The Feast of the Baptism of the Lord ends Christmas Time, but it isn’t celebrated at the Octave of Epiphany, as it is in the 1962 calendar. It can be anywhere from 1 to 7 days after Epiphany which, as we saw, has no fixed date either. To recap: in the 1962 calendar, Epiphany is on Epiphany, January 6th, and the Baptism of the Lord is January 13th. The Season After Epiphany, Part III of the Christmas Cycle, can vary in length, but it always ends the evening before Septuagesima Sunday. Spetuagesima Sunday, in turn, is always three Sundays before Ash Wednesday, and nine Sundays before Easter. Always. It’s easy to keep oriented to where you are in the year.

In the 1969 calendar, Epiphany is sometime between January 2nd and January 8th, and the Baptism or the Lord (and the end of Christmas Time) is 1 to 7 days after that. Some years, like last year, Christmas Time can end rather abruptly, with the Baptism falling the day after Epiphany, which was placed that year on January 7th. On the other hand, in this year – 2019 – the Novus ordo Epiphany happens to fall on the actual Epiphany, January 6th.. So, in the 1969 calendar, if you find yourself feeling slightly disoriented after January 1st, well, don’t worry about it. The USCCB isn’t.

After the Baptism of the Lord (1969 calendar) Christmas Time is over, and we go into the first of the two rounds of “Ordinary Time”. There are no “pre-Lenten Sundays” (Septuagesima, Sexagesim, Quinquagesima). So, there it is.

Curate, ut valeatis.

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1962 calendar

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1969 calendar

Latin Mass Schedule for January, 2019, in the Diocese of Portland, Maine

Noto bene: I post times and places of Latin Masses in the Diocese, to the extent that I know of them. Please feel free to E-mail me at info@unavocemaine.org or timothy.collins3@va.gov with additions, deletions or corrections. Happy New Year!

FIRST SATURDAY MASS this Saturday, 5 January 2019.

Contact:
Fr. Steven Cartwright
Parochial Vicar - Sebago Lakes Region Parishes
Office Phone: 207-857-0490, ext. 22

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And don’t forget, EVERY SUNDAY (courtesy of the Saint Gregory the Great Latin Mass Chaplaincy):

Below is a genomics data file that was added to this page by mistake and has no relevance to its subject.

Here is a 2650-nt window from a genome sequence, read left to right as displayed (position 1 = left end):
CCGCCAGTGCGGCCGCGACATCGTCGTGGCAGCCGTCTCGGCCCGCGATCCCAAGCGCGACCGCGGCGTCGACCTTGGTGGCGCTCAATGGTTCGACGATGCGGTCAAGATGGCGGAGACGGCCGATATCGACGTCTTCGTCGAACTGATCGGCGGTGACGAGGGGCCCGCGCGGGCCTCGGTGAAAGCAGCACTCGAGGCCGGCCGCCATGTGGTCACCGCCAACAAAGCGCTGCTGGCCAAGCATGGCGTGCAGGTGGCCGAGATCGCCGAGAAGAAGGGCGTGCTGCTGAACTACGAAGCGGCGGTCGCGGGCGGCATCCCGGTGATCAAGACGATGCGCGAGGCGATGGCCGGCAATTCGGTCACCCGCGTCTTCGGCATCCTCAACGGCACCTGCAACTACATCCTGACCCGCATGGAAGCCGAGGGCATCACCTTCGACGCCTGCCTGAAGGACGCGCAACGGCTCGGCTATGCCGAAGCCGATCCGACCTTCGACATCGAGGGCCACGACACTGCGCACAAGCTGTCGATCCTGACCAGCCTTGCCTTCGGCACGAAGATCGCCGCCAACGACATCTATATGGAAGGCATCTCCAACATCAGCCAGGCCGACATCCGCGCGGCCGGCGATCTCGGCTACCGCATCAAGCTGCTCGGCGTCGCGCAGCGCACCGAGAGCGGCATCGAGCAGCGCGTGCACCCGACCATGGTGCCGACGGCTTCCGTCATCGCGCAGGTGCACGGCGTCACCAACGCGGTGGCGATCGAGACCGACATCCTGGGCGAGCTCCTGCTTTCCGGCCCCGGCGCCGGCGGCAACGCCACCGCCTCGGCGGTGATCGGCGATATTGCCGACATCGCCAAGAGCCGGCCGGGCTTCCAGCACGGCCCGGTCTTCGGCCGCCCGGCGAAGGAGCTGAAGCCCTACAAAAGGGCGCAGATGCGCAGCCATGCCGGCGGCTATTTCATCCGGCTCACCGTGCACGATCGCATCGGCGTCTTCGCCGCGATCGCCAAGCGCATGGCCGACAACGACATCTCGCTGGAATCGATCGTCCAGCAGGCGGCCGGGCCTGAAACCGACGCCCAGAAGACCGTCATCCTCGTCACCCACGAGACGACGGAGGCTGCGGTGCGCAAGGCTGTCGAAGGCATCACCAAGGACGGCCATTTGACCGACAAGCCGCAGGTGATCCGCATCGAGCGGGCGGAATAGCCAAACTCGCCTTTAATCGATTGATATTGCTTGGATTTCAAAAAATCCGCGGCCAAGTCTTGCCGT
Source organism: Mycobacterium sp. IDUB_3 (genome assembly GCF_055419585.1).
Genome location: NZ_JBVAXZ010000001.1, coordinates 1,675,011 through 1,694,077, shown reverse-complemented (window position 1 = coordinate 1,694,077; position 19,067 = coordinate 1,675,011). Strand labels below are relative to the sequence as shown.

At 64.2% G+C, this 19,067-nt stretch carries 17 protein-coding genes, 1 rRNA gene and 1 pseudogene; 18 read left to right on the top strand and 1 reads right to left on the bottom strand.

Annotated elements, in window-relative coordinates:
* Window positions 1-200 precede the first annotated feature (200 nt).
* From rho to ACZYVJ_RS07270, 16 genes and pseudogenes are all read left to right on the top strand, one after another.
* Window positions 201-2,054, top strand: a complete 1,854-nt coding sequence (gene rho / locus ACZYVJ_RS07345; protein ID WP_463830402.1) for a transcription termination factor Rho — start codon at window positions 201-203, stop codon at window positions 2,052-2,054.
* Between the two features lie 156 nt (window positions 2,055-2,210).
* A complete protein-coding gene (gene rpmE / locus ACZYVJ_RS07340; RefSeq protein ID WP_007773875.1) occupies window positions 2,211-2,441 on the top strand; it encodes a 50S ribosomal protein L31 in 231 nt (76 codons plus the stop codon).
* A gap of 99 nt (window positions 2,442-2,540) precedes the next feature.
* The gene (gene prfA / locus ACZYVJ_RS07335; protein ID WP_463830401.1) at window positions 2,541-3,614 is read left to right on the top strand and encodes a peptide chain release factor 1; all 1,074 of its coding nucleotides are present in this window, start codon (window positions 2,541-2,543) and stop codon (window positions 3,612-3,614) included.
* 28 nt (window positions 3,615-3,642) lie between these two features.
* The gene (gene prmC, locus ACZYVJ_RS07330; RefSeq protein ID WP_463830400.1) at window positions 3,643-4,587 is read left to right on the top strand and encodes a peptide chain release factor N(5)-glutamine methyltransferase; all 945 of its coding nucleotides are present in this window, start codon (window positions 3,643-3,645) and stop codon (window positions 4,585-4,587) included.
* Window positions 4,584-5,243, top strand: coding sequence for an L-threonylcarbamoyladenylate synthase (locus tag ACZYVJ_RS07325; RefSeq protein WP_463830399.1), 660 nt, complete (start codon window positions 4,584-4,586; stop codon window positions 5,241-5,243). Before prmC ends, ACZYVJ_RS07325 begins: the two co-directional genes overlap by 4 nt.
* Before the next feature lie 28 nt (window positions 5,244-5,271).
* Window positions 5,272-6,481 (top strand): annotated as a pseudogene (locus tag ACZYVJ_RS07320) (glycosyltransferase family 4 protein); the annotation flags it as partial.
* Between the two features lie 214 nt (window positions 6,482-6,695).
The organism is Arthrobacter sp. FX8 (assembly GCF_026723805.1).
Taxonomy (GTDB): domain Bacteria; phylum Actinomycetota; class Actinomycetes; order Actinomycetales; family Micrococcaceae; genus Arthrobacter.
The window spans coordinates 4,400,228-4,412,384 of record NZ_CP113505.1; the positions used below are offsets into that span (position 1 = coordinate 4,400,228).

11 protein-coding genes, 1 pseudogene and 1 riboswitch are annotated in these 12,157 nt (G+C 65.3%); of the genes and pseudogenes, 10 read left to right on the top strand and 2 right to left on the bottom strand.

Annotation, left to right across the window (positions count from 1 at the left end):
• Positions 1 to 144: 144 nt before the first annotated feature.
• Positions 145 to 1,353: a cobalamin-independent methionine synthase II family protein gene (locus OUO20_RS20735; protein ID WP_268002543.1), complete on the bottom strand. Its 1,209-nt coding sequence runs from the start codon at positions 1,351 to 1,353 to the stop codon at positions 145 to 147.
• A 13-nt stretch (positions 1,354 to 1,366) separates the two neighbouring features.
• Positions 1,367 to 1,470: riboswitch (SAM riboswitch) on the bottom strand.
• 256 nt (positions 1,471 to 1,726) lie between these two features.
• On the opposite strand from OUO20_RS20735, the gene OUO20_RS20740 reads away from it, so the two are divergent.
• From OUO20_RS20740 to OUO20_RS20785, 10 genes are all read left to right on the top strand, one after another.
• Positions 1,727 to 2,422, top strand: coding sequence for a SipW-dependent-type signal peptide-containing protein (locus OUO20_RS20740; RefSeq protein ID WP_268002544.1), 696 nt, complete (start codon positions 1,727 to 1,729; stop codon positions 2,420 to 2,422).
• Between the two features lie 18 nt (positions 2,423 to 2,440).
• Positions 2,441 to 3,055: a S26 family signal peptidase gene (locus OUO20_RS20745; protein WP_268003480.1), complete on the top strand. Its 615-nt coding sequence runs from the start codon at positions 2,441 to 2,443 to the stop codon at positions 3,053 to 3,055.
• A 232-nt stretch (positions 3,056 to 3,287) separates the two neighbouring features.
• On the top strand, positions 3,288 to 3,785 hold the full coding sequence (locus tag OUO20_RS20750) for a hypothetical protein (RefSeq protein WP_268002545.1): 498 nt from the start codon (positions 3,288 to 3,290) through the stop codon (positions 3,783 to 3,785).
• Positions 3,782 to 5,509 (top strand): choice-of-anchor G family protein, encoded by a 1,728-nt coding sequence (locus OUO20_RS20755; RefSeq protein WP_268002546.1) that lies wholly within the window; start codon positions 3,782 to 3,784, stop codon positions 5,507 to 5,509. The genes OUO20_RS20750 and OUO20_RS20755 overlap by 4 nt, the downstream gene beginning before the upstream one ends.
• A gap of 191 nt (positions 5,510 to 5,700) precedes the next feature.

8:30am
Saints Peter and Paul Basilica
122 Ash Street, Lewiston

12 noon
Cathedral of the Immaculate Conception
307 Congress Street, Portland

Curate, ut valeatis!

Adeste, fideles, laeti triumphantes, in Anno Domini MMXVIII

Latin Masses on New Year’s Day:

8AM: Low Mass at the Cathedral (St. Gregory the Great Latin Mass Chaplaincy).

Noon: Sung Mass at the Basilica in Lewiston (St. Gregory the Great Latin Mass Chaplaincy).

***

For whatever it’s worth, a literal rendering of Adeste, Fideles laeti triumphantes comes out as “Be present! Faithful, happy, victoriously marching ones.” I had help, of course, from Professor Hans-Friedrich Mueller but no matter.

Anyway, here’s the entire piece, and may God bless you all in this Christmas Season! See you in January.

Curate, ut valeatis!

1. Adeste Fideles laeti triumphantes,
Veníte, veníte in Bethlehem.
Natum vidéte, Regem Angelorum:

Veníte adoremus,
Veníte adoremus
Veníte adoremus Dóminum

2. Deum de Deo, lumen de lúmine,
gestant puellae viscera
Deum verum, genitum non factum:

Veníte adoremus,
Veníte adoremus
Veníte adoremus Dóminum

3. Cantet nunc io chorus Angelórum
cantet nunc aula caelestium:
Gloria in excelsis Deo:

Veníte adoremus,
Veníte adoremus
Veníte adoremus Dóminum

4. Ergo qui natus, die hodierna
Jesu, tibi sit glória
Patris aeterni Verbum caro factum:

Veníte adoremus,
Veníte adoremus
Veníte adoremus Dóminum

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Schedule of Christmas Masses in the Extraordinary Form, Diocese of Porltand, Maine, Anno Domini MMXVIII

MIDNIGHT MASS 12AM St. Anthony of Padua

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Christmas Day:

8AM: Low Mass at the Cathedral (St. Gregory the Great Latin Mass Chaplaincy).

Noon: Sung Mass at the Basilica in Lewiston (St. Gregory the Great Latin Mass Chaplaincy).

New Year’s Day: